This example shows the use of the FFT function for spectral analysis. A common use of FFT's is to find the frequency components of a signal buried in a noisy time domain signal.

First create some data. Consider data sampled at 1000 Hz. Start by forming a time axis for our data, running from t=0 until t=.25 in steps of 1 millisecond. Then form a signal, x, containing sine waves at 50 Hz and 120 Hz.

t = 0:.001:.25; x = sin(2*pi*50*t) + sin(2*pi*120*t);

Add some random noise with a standard deviation of 2 to produce a noisy signal y. Take a look at this noisy signal y by plotting it.

```
y = x + 2*randn(size(t));
plot(y(1:50))
title('Noisy time domain signal')
```

Clearly, it is difficult to identify the frequency components from looking at this signal; that's why spectral analysis is so popular.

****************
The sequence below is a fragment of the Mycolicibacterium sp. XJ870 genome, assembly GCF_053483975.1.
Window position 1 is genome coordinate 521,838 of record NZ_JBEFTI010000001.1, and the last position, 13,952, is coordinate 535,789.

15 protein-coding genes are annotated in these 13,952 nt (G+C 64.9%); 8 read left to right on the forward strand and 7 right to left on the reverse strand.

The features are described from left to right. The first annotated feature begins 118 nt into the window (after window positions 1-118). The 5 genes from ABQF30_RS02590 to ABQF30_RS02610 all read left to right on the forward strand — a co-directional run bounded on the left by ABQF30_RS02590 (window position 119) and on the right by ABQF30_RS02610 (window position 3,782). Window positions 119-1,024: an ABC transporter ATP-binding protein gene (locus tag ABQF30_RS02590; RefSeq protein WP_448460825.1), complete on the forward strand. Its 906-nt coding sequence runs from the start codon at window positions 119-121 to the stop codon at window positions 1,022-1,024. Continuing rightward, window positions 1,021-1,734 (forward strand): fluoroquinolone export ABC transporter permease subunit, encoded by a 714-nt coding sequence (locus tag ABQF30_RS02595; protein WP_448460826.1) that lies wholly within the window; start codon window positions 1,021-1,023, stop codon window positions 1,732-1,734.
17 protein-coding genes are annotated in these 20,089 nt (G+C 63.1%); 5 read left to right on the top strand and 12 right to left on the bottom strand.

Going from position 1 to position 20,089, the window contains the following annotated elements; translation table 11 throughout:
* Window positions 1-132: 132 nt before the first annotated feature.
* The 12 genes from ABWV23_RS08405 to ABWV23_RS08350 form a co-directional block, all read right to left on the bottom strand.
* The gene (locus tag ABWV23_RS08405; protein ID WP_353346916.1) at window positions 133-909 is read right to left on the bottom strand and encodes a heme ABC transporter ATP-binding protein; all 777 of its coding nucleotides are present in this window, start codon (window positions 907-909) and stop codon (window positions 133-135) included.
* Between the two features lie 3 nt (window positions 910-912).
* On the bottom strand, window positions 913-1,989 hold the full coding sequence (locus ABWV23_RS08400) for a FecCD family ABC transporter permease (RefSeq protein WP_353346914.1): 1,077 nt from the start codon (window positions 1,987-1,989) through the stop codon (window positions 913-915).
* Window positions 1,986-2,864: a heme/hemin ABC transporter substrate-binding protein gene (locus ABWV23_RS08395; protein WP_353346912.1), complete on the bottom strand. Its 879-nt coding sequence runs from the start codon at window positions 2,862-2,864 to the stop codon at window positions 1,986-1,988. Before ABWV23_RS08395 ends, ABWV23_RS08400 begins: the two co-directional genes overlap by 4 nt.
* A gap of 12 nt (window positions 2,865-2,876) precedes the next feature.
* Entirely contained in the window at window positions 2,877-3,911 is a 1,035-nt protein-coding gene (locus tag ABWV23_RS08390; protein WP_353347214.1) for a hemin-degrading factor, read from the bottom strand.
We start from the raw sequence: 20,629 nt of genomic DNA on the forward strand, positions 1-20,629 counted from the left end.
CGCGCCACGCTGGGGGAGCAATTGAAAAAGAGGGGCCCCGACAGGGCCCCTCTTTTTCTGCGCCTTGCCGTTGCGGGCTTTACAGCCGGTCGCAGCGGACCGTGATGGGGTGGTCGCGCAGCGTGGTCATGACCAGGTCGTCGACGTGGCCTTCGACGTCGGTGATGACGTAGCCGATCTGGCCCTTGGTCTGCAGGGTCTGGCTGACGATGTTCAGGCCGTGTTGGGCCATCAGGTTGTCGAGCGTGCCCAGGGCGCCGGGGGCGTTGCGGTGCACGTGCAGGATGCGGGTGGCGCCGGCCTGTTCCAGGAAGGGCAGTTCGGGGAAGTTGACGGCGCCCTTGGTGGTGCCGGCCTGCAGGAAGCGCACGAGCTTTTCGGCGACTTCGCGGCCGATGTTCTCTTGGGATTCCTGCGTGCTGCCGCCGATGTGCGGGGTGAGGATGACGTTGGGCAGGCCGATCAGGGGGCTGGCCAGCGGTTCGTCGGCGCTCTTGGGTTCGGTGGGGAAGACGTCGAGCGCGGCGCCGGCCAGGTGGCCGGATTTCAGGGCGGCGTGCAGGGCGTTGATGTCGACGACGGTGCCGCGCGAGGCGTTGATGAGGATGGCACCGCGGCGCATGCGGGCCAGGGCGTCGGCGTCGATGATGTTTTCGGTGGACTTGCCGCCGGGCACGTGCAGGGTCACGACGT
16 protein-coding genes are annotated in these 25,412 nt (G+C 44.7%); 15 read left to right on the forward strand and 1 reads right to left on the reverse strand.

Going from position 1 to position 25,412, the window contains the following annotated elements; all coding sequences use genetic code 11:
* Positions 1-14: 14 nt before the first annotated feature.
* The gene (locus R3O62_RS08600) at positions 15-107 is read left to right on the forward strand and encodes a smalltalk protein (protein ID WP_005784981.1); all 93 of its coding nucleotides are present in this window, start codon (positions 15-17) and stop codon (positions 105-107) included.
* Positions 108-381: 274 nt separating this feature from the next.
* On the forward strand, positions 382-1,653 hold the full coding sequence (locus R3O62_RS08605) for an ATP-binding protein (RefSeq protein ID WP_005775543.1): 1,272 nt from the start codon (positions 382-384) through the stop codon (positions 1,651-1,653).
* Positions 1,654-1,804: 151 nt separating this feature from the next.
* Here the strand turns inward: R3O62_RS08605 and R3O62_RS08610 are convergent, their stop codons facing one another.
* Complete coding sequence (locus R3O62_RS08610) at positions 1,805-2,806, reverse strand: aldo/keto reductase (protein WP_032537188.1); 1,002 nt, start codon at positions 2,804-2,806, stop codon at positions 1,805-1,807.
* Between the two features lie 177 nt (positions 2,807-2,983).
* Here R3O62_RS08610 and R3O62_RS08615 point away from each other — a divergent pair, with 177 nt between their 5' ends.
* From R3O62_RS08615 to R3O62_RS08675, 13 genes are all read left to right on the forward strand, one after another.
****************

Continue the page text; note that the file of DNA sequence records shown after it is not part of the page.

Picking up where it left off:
Finding the discrete Fourier transform of the noisy signal y is easy; just take the fast-Fourier transform (FFT).

Y = fft(y,251);

Compute the power spectral density, a measurement of the energy at various frequencies, using the complex conjugate (CONJ). Form a frequency axis for the first 127 points and use it to plot the result. (The remainder of the points are symmetric.)

Pyy = Y.*conj(Y)/251; f = 1000/251*(0:127); plot(f,Pyy(1:128)) title('Power spectral density') xlabel('Frequency (Hz)')

Zoom in and plot only up to 200 Hz. Notice the peaks at 50 Hz and 120 Hz. These are the frequencies of the original signal.

plot(f(1:50),Pyy(1:50)) title('Power spectral density') xlabel('Frequency (Hz)')